Germline mutations in the BRCA1 and BRCA2 genes are associated with increased risks of breast and ovarian cancers; however, in an investigation of a common genetic variation at the 9p22.2 locus, a decreased risk of ovarian cancer was noted in carriers of a BRCA1 or BRCA2 mutation.[15]

Families with Lynch II syndrome or hereditary nonpolyposis colorectal cancer are characterized by a high risk for developing colorectal, endometrial, stomach, small bowel, breast, pancreas, and ovarian cancers. This syndrome is caused by mutations in the mismatch repair genes. Mutations have been demonstrated in mismatch repair genes MSH2, MLH1, PMS1, and PMS2.

Women with a history of breast cancer have an increased risk of epithelial ovarian cancer.

In a study by Rafner et al, whole-genome sequencing identified a rare mutation in BRIP1, which behaves like a classical tumor suppressor gene in ovarian cancer.[16] This allele was also associated with breast cancer.

Previous hormone therapy

A nationwide prospective cohort study over 10 years that included all Danish women aged 50-79 years concluded that risk for ovarian cancer is increased with hormone therapy, regardless of duration of use, formulation, estrogen dose, regimen, progestin type, and administration route.[17] Nearly 1 million women without hormone-sensitive cancer or bilateral oophorectomy were followed. In an average of 8 years of follow-up, 3068 ovarian cancers were detected, of which 2681 were epithelial cancers.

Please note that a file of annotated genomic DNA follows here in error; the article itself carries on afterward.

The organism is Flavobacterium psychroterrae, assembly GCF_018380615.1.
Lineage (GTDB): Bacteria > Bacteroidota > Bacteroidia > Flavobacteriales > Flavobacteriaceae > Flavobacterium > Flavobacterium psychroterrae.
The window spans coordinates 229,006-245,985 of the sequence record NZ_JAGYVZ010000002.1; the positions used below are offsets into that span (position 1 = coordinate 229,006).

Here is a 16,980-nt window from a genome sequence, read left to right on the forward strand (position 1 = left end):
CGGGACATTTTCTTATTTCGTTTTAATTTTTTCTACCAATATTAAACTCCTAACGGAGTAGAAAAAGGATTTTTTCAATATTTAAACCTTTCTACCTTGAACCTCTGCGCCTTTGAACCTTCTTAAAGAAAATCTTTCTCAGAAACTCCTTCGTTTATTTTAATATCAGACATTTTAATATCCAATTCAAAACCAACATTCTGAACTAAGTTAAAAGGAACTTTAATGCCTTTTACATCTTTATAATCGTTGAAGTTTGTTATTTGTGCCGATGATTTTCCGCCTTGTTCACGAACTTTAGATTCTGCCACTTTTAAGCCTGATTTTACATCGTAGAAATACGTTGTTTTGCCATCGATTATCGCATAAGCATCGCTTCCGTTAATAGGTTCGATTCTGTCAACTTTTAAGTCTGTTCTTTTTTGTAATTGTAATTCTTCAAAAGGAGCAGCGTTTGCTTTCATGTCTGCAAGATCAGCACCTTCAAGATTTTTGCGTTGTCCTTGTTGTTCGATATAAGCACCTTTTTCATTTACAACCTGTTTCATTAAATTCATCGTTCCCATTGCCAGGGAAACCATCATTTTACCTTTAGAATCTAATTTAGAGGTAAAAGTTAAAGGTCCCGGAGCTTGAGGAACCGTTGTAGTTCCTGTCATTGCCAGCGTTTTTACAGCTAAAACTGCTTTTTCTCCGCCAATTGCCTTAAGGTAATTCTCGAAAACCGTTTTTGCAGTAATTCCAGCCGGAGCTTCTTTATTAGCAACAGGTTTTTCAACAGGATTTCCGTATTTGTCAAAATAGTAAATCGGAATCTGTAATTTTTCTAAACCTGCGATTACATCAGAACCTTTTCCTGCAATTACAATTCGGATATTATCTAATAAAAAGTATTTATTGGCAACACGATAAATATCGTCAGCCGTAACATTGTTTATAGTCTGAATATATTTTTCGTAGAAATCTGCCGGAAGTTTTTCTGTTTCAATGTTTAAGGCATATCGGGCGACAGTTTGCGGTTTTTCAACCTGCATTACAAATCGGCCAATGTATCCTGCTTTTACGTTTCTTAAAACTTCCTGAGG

Current users of hormones had incidence rate ratios for all ovarian cancers of 1.38 (95% confidence interval [CI], 11.26-1.51) compared with women who never took hormone therapy. Risk declined as years since last hormone use increased. Incidence rates in current and never users of hormones were 0.52 and 0.40 per 1000 years, respectively. This translates to approximately one extra ovarian cancer for approximately 8300 women taking hormone therapy each year.

Other factors

The use of talcum powder on the vulva and perineum may be associated with increased risk of epithelial ovarian cancer.[18] High lactose consumption has been associated with increased risk of ovarian cancer, but evidence linking lactose and specific dairy products with ovarian cancer remains contradictory.[19, 20]

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Epidemiology

In the United States, the incidence of ovarian cancer is 12.1 per 100,000 women per year, based on 2008-2012 cases.[21] The incidence of ovarian cancer has been slowly decreasing since the mid-1980s; it decreased by 0.9% per year from 2007 to 2011.[22] Ovarian cancer is more common in whites than in African Americans (12.8 versus 9.8 cases per 100,000 women per year, respectively).[21]

Epithelial ovarian cancer can occur in girls as young as 15 years, but the mean age at diagnosis is 63 years, and most cases are diagnosed in women 55-64 years of age. In the United States, the estimated lifetime risk is 1.3%.[21]